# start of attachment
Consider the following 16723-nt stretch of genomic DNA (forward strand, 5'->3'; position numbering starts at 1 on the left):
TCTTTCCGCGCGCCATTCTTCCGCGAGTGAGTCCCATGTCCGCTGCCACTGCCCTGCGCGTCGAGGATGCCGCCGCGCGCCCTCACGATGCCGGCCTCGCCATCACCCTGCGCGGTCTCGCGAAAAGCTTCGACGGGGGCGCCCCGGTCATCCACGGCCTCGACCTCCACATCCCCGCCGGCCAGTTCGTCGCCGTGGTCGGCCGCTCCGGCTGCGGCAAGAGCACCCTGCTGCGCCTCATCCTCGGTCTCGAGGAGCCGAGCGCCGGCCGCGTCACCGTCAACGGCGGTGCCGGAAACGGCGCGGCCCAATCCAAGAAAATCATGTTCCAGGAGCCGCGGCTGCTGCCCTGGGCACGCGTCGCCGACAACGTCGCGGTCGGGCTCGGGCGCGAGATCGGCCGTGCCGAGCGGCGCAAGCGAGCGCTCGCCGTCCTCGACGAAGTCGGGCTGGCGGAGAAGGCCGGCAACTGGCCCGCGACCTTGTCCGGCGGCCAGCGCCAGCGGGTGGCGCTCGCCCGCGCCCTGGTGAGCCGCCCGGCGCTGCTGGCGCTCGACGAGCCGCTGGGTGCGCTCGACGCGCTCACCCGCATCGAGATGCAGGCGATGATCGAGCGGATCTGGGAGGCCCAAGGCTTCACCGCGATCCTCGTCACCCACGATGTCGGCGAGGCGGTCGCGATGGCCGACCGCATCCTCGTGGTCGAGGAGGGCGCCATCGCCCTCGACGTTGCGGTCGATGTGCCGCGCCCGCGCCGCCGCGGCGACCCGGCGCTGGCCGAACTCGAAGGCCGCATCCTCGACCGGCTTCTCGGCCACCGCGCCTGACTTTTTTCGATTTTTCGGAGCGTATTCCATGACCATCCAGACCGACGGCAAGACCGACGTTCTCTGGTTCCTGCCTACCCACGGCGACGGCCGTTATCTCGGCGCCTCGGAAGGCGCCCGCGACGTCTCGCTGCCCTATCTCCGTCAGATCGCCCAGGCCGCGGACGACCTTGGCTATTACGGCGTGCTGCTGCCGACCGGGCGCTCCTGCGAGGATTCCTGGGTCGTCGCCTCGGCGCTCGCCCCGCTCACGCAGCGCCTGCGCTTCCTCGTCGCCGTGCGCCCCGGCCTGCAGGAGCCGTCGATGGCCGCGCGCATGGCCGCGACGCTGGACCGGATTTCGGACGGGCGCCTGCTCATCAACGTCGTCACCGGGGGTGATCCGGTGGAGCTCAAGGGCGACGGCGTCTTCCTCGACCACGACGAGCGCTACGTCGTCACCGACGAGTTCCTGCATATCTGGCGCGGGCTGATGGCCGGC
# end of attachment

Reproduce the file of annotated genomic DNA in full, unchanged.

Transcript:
Consider the following 16723-nt stretch of genomic DNA (forward strand, 5'->3'; position numbering starts at 1 on the left):
TCTTTCCGCGCGCCATTCTTCCGCGAGTGAGTCCCATGTCCGCTGCCACTGCCCTGCGCGTCGAGGATGCCGCCGCGCGCCCTCACGATGCCGGCCTCGCCATCACCCTGCGCGGTCTCGCGAAAAGCTTCGACGGGGGCGCCCCGGTCATCCACGGCCTCGACCTCCACATCCCCGCCGGCCAGTTCGTCGCCGTGGTCGGCCGCTCCGGCTGCGGCAAGAGCACCCTGCTGCGCCTCATCCTCGGTCTCGAGGAGCCGAGCGCCGGCCGCGTCACCGTCAACGGCGGTGCCGGAAACGGCGCGGCCCAATCCAAGAAAATCATGTTCCAGGAGCCGCGGCTGCTGCCCTGGGCACGCGTCGCCGACAACGTCGCGGTCGGGCTCGGGCGCGAGATCGGCCGTGCCGAGCGGCGCAAGCGAGCGCTCGCCGTCCTCGACGAAGTCGGGCTGGCGGAGAAGGCCGGCAACTGGCCCGCGACCTTGTCCGGCGGCCAGCGCCAGCGGGTGGCGCTCGCCCGCGCCCTGGTGAGCCGCCCGGCGCTGCTGGCGCTCGACGAGCCGCTGGGTGCGCTCGACGCGCTCACCCGCATCGAGATGCAGGCGATGATCGAGCGGATCTGGGAGGCCCAAGGCTTCACCGCGATCCTCGTCACCCACGATGTCGGCGAGGCGGTCGCGATGGCCGACCGCATCCTCGTGGTCGAGGAGGGCGCCATCGCCCTCGACGTTGCGGTCGATGTGCCGCGCCCGCGCCGCCGCGGCGACCCGGCGCTGGCCGAACTCGAAGGCCGCATCCTCGACCGGCTTCTCGGCCACCGCGCCTGACTTTTTTCGATTTTTCGGAGCGTATTCCATGACCATCCAGACCGACGGCAAGACCGACGTTCTCTGGTTCCTGCCTACCCACGGCGACGGCCGTTATCTCGGCGCCTCGGAAGGCGCCCGCGACGTCTCGCTGCCCTATCTCCGTCAGATCGCCCAGGCCGCGGACGACCTTGGCTATTACGGCGTGCTGCTGCCGACCGGGCGCTCCTGCGAGGATTCCTGGGTCGTCGCCTCGGCGCTCGCCCCGCTCACGCAGCGCCTGCGCTTCCTCGTCGCCGTGCGCCCCGGCCTGCAGGAGCCGTCGATGGCCGCGCGCATGGCCGCGACGCTGGACCGGATTTCGGACGGGCGCCTGCTCATCAACGTCGTCACCGGGGGTGATCCGGTGGAGCTCAAGGGCGACGGCGTCTTCCTCGACCACGACGAGCGCTACGTCGTCACCGACGAGTTCCTGCATATCTGGCGCGGGCTGATGGCCGGC